Tuesday, November 22, 2022

Anong Beam

Spring Bay, Mennonite Barn, oil on canvas, 2020 by Anong Beam

Looking at my life, and with my mother entering Alzheimer's' I have been painting memories.

My practice has always centered around water and how it holds and contains us, and is a silent witness again and again to all events, constantly renewed and present in us, as it was for our ancestors.

Ghost Moose and Camp, oil on canvas, 2019 by Anong Beam

But now I am looking back and I feel like I am reclaiming histories for myself.  

I am inspired by other histories of place like Camp Forestia by Peter Doig.  It is a classic camp from the Ontario north, there are many all around me, and they are completely other.

I have memories of seeing people go to them.  They are the settler camps, even though they are so familiar.

They are a visual image of privilege and isolation.

Camp Cadillac oil on canvas  2018  by Anong Beam

All around my home, even on reserve, the waterfront belongs through long term lease to non-native families, who have held them for years.  These paintings are emerging to reclaim images of where I live, and to relate them back to me.  It's strange to live somewhere and be of a place so fundamentally, but seeing it depicted only in a way that isolates my culture.


Mountain Lake oil on canvas 2018 by Anong Beam

It is this medium and genre of oil on canvas.

Sections of Tom Thomson's West Wind, and his Jack Pine, appear with Doig's Camp Forestia, alongside a ghost moose, myself swimming in the lake, my boat in Swallow Lake at first snow.

My father's recurring image of a rocket launch, birds and birds and birds!

An old Cadillac, fireworks, lakes, birds, bears, and the stars.

It is just immensely pleasurable to rectify this even if it is just in  my paint-world..  I love these painters as well and hold them no ill will!  Peter Doig, Tom Thomson, Kim Dorland, these men are painting their lives, and I am grateful to live in a time and place where I can do the same.


Beaver Dam Overflowing, oil on canvas 2018 by Anong Beam

Also, reaching deeper into art history, I'm happy to explore painting devices from Matisse (table with pansies, the joy of life) Botticelli Birth of Venus, Rothko's colour pairings, Georgia O'Keefe's skulls, and Agnes Martin's grids which influenced my father, back into me, into dancing elk herds.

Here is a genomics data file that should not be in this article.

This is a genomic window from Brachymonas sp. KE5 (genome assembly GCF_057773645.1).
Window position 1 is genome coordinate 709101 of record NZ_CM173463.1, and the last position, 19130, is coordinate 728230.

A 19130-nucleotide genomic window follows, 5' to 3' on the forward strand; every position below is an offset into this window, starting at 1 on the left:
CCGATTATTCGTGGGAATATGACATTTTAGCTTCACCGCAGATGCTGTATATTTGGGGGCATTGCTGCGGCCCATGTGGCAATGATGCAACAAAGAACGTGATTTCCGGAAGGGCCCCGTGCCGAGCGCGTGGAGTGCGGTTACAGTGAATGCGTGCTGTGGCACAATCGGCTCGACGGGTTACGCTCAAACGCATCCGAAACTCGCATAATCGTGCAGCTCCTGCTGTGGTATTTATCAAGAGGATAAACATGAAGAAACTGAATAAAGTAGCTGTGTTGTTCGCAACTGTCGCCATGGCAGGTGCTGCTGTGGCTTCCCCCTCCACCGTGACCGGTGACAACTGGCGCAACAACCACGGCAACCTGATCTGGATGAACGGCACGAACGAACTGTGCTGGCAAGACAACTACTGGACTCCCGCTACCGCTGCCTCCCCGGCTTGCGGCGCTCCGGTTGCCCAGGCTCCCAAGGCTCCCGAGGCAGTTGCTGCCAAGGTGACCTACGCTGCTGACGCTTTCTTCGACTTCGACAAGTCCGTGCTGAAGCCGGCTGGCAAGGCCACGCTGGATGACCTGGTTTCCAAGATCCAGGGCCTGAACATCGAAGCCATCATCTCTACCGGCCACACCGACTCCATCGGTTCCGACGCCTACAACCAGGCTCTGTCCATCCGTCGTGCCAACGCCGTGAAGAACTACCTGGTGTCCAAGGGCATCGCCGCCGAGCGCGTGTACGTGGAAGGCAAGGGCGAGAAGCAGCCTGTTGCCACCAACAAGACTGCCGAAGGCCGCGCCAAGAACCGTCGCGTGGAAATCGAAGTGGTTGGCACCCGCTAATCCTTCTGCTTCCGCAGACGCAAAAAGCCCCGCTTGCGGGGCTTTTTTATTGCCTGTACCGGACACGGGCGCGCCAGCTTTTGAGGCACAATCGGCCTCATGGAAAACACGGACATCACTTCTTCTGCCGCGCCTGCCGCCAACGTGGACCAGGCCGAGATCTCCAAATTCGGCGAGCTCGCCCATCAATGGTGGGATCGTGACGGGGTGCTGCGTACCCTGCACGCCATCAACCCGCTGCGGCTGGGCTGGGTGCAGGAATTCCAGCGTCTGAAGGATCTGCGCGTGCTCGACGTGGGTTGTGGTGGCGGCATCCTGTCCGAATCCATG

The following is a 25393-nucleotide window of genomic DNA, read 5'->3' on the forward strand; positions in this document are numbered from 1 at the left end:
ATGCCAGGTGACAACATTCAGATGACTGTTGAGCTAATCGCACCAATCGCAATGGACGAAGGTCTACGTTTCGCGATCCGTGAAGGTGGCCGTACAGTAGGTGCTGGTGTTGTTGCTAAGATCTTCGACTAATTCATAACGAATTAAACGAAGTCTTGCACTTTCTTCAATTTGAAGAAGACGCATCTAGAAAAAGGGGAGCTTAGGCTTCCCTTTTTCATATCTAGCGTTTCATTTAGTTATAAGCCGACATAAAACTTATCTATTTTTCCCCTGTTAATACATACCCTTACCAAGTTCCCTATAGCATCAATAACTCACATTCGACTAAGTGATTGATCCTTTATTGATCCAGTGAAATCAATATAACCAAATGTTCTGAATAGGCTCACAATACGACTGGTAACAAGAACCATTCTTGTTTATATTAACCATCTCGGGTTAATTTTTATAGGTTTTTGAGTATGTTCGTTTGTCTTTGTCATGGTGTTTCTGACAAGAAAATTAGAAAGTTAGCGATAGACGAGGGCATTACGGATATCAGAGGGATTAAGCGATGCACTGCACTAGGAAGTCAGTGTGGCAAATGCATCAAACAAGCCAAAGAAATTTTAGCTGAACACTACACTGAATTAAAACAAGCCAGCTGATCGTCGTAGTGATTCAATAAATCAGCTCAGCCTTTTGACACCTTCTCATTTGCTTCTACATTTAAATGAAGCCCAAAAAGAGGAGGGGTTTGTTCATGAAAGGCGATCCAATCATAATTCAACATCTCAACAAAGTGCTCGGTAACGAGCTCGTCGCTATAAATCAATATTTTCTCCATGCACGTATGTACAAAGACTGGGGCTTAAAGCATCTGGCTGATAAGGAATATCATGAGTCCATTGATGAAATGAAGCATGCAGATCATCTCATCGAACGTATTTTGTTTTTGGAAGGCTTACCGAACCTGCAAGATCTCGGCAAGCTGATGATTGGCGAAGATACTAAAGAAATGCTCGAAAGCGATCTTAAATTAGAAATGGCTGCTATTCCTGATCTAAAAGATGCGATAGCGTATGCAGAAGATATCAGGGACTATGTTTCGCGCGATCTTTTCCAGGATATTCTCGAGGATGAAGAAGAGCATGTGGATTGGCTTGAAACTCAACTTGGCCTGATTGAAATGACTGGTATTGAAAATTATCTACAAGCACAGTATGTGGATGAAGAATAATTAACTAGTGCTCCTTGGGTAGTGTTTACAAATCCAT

It's really something to be the child of a famous artist.  It's intense, and I've seen so much of the art world that is unkind, and unhealthy.  I've seen my mother's pain inside that she was not recognized like her husband.  

But all that pales in the joy that I feel creating these landscapes, internal, wishful, desirous, wanton, exploding!  In some real ways they are ecstatic love stories to paint.

Deluge, oil on unstretched canvas, 2019 by Anong Beam

Being the first series where I have made all of my own oil paints, there is an incredible circuity to making paint from rocks from Bay Fine near Killarney, then painting that same scene with those rocks that are now paint!

Each image that I make I feel and I fall immersed in the history of painting, learning devices from those who have already travelled this path.

Miigwetch.

Anong Beam

detail of Deluge by Anong Beam

The text in this post is Anong Beam's powerful artist statement for her exhibition:  Anong Migwans Beam at Campbell House.  It was curated by Elka Weinstein.  I saw the show in July 2022 when it travelled to Manitoulin Island and was mounted in the Ojibwe Cultural Foundation. 

I admire how Anong has addressed the huge issue of white settler colonization / indigenous land and human rights with these multi-layered paintings.  These paintings appropriate subject and style of white male artists' paintings of iconic Canadian scenes.  Make no mistake.  This beautiful and tender and luscious work is also political. 

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